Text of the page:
Mechanicsville, VA High 83 Low 58 (humid)
If you are tired of reading about Civil War battles, please just skip this post. We visited several more battlefields and I want to just sum them up and try to organize them by date.
There were more casualties during the Civil War than there have been in all other U. S. wars.
For two weeks, May 31 – June 12, 1864, the armies of Robert E. Lee and Ulysses S. Grant tangled in a complicated series of actions. A determined Confederate defense at Cold Harbor turned away a massive Federal attack on June 3 and helped convince Grant to maneuver south and advance on Petersburg.
Seven Days Battles
The Seven Days Battles were a series of six major battles and several skirmishes over the seven days from June 25 to July 1, 1862. Maj. Gen. George B. McClellan and his Union forces of more than 100,000 men hoped to capture the Confederate Capital of Richmond and end the war.
A fractured nation watched these events with intense interest. Would the war end in the summer of 1862? Lee’s bold gamble on June 26 temporarily split his available force into three separate commands. From Chickahominy Bluff he launched his first attack as commander of the Confederate army. Six days later McClellan’s force had been driven 25 miles across country to the banks of the James River. With his retreat, any hopes for an early end to the war vanished.
On the morning of June 26, 1862 more than 20,000 Confederate infantrymen gathered here prior to their advance across the Chickahominy River. Nearby on horseback sat General Robert E. Lee, watching and listening for the movement beyond the river signaling the opening of his offensive east of Richmond.
(You need to use your imagination to picture this land without the tall trees blocking the views from this bluff.)
The earthworks that were built by the Confederate soldiers.
The first battle was a minor one at Oak Grove. McClellan wanted to advance his troop line close enough to Richmond to be able to bombard it with his cannons. Between the two armies was a small, dense forest, 1,200 yards wide, bisected by the headwaters of White Oak Swamp.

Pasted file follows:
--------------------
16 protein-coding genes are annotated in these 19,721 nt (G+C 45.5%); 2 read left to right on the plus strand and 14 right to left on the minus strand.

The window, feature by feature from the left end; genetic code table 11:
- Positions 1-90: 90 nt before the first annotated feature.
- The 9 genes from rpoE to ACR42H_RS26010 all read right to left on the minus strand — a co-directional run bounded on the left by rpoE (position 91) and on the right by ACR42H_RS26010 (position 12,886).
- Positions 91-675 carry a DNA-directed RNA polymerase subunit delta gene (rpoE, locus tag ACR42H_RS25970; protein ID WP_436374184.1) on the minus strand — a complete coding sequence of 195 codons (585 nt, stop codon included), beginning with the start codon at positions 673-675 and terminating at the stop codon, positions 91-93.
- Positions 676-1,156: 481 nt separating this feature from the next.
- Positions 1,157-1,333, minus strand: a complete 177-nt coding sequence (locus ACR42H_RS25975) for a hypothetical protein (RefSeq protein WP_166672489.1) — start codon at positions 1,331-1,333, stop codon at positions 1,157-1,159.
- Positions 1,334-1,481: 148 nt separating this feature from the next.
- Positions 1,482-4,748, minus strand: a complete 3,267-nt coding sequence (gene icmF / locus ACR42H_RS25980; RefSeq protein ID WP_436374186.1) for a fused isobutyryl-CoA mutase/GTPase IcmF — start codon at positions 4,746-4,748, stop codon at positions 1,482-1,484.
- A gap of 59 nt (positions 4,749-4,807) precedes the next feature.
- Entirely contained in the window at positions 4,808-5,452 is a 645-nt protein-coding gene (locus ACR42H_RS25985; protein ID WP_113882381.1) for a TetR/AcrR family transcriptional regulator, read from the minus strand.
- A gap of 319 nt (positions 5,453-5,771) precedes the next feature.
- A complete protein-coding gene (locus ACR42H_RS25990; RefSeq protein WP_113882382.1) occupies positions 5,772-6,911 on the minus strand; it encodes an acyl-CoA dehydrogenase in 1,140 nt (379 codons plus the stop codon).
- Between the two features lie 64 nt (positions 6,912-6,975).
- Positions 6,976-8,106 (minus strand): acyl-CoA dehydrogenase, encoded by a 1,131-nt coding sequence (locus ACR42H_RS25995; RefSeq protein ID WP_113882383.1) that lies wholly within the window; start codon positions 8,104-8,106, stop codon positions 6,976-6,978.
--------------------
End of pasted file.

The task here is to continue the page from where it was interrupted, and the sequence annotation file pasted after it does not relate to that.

McClellan was 3 miles away leading his troops by telegraph. He was given information that led him to believe that he needed to call his troops back from the battle line. After traveling to the front line he discovered that things were not as bad as he thought and ordered his men to retake the ground they had taken earlier. Darkness ended the fighting.
The Union had gained only 600 yards at a cost of over 1,000 casualties on both sides.
Beaver Creek Dam
Confederates unsuccessfully attacked on June 26. However, the bold advance, combined with the arrival of "Stonewall" Jackson's command, convinced Union commander George B. McClellan to order a withdrawal to high ground near Gaines' Mill.
On June 27, 1862 Union and Confederate soldiers fought the bloodiest battle of the Seven Days. In one day 15,000 men fell killed, wounded or captured. Gaines's Mill was the only clear-cut Confederate tactical victory of the Peninsula Campaign. Although McClellan had already planned to shift his supply base to the James River, his defeat here unnerved him and he decided to abandon his advance on Richmond.
We ran out of time to see the other battlefields as the Confederate Army continued to battle the retreating Union Army.
No Union troops, other than prisoners, reached Richmond until after the Confederate government evacuated the city on April 2, 1865.
Only 8 cities in the United States were larger than McClellan’s Army in 1862. Seven of those were in the North.